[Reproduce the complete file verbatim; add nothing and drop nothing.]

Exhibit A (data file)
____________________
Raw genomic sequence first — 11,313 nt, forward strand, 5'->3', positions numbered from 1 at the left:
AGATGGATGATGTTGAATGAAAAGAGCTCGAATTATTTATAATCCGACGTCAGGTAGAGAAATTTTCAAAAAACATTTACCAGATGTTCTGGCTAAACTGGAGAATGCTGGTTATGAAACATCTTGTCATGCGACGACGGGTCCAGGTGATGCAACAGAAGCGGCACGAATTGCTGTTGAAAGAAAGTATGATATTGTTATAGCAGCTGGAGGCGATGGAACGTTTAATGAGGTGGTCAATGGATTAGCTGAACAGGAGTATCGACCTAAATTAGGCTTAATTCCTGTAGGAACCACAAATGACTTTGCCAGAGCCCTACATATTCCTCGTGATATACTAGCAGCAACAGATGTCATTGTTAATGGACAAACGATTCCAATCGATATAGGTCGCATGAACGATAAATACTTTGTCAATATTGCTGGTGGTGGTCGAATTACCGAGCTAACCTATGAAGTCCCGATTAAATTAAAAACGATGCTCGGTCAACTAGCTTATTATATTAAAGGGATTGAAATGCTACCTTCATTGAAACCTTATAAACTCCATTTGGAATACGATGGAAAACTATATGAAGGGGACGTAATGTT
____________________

Raw genomic sequence first — 11,313 nt, forward strand, 5'->3', positions numbered from 1 at the left:
AGATGGATGATGTTGAATGAAAAGAGCTCGAATTATTTATAATCCGACGTCAGGTAGAGAAATTTTCAAAAAACATTTACCAGATGTTCTGGCTAAACTGGAGAATGCTGGTTATGAAACATCTTGTCATGCGACGACGGGTCCAGGTGATGCAACAGAAGCGGCACGAATTGCTGTTGAAAGAAAGTATGATATTGTTATAGCAGCTGGAGGCGATGGAACGTTTAATGAGGTGGTCAATGGATTAGCTGAACAGGAGTATCGACCTAAATTAGGCTTAATTCCTGTAGGAACCACAAATGACTTTGCCAGAGCCCTACATATTCCTCGTGATATACTAGCAGCAACAGATGTCATTGTTAATGGACAAACGATTCCAATCGATATAGGTCGCATGAACGATAAATACTTTGTCAATATTGCTGGTGGTGGTCGAATTACCGAGCTAACCTATGAAGTCCCGATTAAATTAAAAACGATGCTCGGTCAACTAGCTTATTATATTAAAGGGATTGAAATGCTACCTTCATTGAAACCTTATAAACTCCATTTGGAATACGATGGAAAACTATATGAAGGGGACGTAATGTT